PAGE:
New York Times Bestselling Author Kelley Armstrong is a born storyteller, one of those kids that invariably dismayed her teachers. “If asked for a story about girls and dolls, mine would invariably feature undead girls and evil dolls,” she says. All efforts to make her produce “normal” stories failed. Even now, today, she is locked away in her writing dungeon, spinning tales of ghosts and demons and werewolves. You know, the fun stuff.
With four books, three novels and an anthology, being released in 2014, she is cranking out the word count, and still found time to talk to us.
TH: What is The Story of Kelley? An urban fantasy monster-fest? A mythical, childlike adventure?
KA: I was born in Sudbury, Ontario, moved to London, Ontario as an infant and grew up there with three younger siblings. I attended the University of Western Ontario for a BA in Psychology, then Fanshawe College for computer programming. Sold my first novel “Bitten” in 1999, but continued working as a programmer until I sold the second novel. Live in rural southwestern Ontario with my husband and three kids. Yep, pretty normal!
KA: Honestly? I don’t know. I’ve been interested in the paranormal since early childhood. I often jokingly blame Scooby Doo, but that was probably my first exposure to werewolves, vampires and things that go bump in the night.
TH: Do you have any writing stuck away somewhere that will never see the light of day, but nevertheless helped you build your skills?
KA: Lots! Besides countless short stories, I have three completed novels that I’ll never publish and many partials that I’ll never finish. Of course, at the time, I thought they were perfect. Now I know they were crap. They were practice work that helped me improve my craft until I was ready for publication.
TH: Every writer has things they would like to accomplish, e.g. first sale, next sale, first novel sale, first bestseller, etc. What accomplishment are you striving for right now?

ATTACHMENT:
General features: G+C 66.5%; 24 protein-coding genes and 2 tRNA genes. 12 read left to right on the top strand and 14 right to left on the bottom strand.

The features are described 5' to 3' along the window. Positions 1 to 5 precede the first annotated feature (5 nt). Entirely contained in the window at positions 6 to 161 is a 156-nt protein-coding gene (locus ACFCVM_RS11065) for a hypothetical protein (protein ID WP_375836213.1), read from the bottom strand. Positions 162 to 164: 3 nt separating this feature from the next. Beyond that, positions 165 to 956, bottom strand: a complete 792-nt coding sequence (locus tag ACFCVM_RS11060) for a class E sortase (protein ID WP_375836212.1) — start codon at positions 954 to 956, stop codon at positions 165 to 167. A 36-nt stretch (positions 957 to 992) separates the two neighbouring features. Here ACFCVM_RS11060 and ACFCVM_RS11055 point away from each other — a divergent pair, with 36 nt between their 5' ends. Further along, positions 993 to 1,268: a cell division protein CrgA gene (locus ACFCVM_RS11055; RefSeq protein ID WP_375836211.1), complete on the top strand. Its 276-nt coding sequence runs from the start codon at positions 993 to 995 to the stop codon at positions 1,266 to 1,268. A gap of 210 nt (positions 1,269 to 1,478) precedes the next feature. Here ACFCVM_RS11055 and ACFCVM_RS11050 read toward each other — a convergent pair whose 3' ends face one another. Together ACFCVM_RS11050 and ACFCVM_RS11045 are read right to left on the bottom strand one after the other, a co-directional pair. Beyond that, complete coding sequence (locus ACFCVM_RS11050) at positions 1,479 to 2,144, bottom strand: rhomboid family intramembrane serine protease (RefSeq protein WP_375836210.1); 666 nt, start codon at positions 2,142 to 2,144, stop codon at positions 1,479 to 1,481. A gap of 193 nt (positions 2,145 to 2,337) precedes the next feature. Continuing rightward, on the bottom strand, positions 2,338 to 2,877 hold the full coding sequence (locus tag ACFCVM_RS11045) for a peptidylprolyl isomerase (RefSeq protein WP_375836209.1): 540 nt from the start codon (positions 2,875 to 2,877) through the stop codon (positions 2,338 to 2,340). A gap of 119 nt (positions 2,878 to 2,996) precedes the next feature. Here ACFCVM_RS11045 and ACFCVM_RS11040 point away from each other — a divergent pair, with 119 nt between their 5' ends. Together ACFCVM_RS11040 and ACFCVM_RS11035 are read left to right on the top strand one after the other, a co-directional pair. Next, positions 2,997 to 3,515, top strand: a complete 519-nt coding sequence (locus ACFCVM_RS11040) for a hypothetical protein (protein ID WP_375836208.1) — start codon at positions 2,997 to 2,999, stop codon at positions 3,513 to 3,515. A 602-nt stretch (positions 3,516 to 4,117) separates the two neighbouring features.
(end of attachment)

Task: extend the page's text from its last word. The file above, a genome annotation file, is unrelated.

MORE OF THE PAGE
KA: Maintenance. I’ve gotten to a place I’m very happy with. It’s a good balance of success and stress. I’ve learned that (at least for me) success brings stress—increased pressure, expectations etc—and I’ve hit the perfect balance. My mission now is how stay in the sweet spot.
TH: What about the writing process most appeals to you? What is the most fun?
KA: There isn’t any part that I dislike, but if I had to pick my favourite, it would be writing the first draft. It’s the creative process of seeing an idea unfold into a story that I like best. That’s the most fun and most appealing. Next would be editing, because I really appreciate that chance to polish the story!
TH: Have your reached the point at which you realized that you had “made it” as an writer? If so, can you describe the milestone or circumstances where you had that realization? Do you recall how that felt? If not, what is the milestone you’re seeking?
KA: I’m often asked at what point I felt successful. It’s never been a point, but rather a process. I thought when I first sold a book, I’d have that “I made it!” moment. Then I worried something would go wrong and it wouldn’t come out, so I thought I’d get my moment when it hit the shelves. Then I worried it wouldn’t sell and I’d lose my chance at this great career, so I thought it’d come when I reached a bestseller list. Then I… You get the point. That makes it sound like I’m constantly worrying and dissatisfied with my progress, which isn’t the case at all. I’m extremely happy with my career, more so than most authors I know. I definitely feel like I’ve made it, yet there was no defining moment.
TH: Some say that artists have to look at themselves as a business, a branded commodity. Do you take that approach?